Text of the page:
Welcome back to this week's Security Bulletin!
Let's start this week's updates with the "Microsoft Patch Tuesday" November edition. In addition to two security advisories, Microsoft has patched 74 vulnerabilities in this update including 15 vulnerabilities with critical impact. One issue addressed in this patch is a Remote Code Execution vulnerability in the scripting engine with the aid of memory corruption. It was disclosed in the "Pwn2Own" contest held in Tokyo this month, which is an annual hacking contest conducted by the CanSecWest Applied Security Conference. There are reports of active exploitation of this vulnerability, which is being tracked with CVE-2019-1429 and all current versions of Windows or Internet Explorer are affected and should be patched immediately. Another vulnerability that was released publically, but fortunately not exploited is with Microsoft Office ‘Click to Run’ system which under the right, or say wrong circumstances can be used for privilege escalation and execute code as the admin user.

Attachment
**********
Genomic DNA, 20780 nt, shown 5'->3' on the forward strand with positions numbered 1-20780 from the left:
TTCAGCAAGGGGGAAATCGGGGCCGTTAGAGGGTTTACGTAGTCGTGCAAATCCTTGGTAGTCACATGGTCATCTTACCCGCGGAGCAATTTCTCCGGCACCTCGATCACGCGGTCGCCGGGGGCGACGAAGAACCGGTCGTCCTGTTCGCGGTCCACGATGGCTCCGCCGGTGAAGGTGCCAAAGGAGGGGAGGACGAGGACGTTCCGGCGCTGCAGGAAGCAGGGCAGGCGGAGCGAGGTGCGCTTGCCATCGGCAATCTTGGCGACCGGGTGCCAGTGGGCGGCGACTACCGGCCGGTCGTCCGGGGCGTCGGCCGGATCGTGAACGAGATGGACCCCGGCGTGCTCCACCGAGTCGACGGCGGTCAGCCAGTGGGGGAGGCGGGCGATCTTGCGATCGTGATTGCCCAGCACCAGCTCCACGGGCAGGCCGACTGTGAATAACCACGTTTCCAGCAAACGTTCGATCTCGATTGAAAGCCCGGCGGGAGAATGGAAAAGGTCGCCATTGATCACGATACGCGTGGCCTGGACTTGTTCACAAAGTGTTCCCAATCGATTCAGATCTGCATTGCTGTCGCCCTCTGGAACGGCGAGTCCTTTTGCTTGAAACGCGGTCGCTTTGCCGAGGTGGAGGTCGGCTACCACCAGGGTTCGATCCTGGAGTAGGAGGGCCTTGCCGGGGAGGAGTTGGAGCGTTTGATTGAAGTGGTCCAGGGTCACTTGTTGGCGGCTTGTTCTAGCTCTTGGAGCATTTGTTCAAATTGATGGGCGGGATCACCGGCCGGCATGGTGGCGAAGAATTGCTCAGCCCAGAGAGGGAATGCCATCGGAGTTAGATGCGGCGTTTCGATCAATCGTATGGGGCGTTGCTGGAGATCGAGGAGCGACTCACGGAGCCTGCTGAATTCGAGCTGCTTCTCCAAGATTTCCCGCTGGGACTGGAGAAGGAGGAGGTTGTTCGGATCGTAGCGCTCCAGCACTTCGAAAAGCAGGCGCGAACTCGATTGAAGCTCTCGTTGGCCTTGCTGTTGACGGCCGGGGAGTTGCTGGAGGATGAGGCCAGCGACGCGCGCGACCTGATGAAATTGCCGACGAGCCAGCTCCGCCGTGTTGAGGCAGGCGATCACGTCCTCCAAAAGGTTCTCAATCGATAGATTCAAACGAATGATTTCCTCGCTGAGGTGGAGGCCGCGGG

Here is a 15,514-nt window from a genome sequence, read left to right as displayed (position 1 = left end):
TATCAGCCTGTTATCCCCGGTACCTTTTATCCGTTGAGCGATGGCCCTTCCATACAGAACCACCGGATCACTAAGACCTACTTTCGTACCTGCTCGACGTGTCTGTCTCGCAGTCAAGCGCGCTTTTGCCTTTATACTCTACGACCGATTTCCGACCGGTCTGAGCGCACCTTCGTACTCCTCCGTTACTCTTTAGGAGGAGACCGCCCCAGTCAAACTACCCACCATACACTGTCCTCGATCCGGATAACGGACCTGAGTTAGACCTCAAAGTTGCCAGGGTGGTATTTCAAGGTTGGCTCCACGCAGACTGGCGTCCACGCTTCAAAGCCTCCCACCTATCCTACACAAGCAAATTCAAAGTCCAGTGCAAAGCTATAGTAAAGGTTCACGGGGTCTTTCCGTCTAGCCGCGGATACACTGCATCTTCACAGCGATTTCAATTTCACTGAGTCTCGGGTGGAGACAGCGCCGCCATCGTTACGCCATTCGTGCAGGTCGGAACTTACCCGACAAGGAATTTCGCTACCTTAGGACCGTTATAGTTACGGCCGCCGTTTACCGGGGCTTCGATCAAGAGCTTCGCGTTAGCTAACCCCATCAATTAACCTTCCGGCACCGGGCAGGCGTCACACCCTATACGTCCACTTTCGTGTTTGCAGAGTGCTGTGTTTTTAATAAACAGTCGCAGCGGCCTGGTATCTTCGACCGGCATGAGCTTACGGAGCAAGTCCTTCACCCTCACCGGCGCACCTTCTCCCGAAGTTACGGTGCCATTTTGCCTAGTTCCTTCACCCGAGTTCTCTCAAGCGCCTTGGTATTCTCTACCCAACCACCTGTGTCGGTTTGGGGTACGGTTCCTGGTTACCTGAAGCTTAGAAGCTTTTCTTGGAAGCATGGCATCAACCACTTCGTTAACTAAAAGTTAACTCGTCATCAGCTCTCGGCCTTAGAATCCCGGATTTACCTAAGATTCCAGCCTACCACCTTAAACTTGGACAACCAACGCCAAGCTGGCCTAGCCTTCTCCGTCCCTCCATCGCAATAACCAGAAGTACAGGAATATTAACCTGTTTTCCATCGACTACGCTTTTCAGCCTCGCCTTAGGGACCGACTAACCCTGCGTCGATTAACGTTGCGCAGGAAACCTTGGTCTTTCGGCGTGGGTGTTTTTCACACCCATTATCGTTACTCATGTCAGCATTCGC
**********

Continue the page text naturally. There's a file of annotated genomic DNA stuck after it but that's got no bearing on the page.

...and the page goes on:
Facebook and User Privacy are seldom on the same page. The company was also hit with a data privacy scandal of harvesting Personally Identified Information of a whopping 87 million users for targeted advertising. The company is back in the news after several users reported an unusual behavior of the Facebook app for the iPhone, their camera gets turned on while they were scrolling their feeds. Guy Rosen, the VP of Integrity at Facebook responded to this matter after several users tweeted the issue. Facebook has patched this issue with a new release in the app store and they claim that none of the images or photos were uploaded due to this bug.
Earlier this year Intel CPUs were impacted by the side-channel attack known as ZombieLoad. This attack exploited the speculative execution mechanism of CPUs, which ideally improves the CPU performance by guessing the instruction needed for a specific task, to exfiltrate data. Now the researchers who discovered the attack have published an article on a new variant of this attack, ZombieLoad v2, to which the latest Cascade Lake CPUs are also vulnerable. Intel terms this vulnerability as Transactional Asynchronous Abort, which is designated with CVE-2019-11135 and applies to newer CPUs. They have published a list of affected products in an advisory and recommends users of these products to "update to the latest firmware version provided by the system manufacturer that addresses these issues."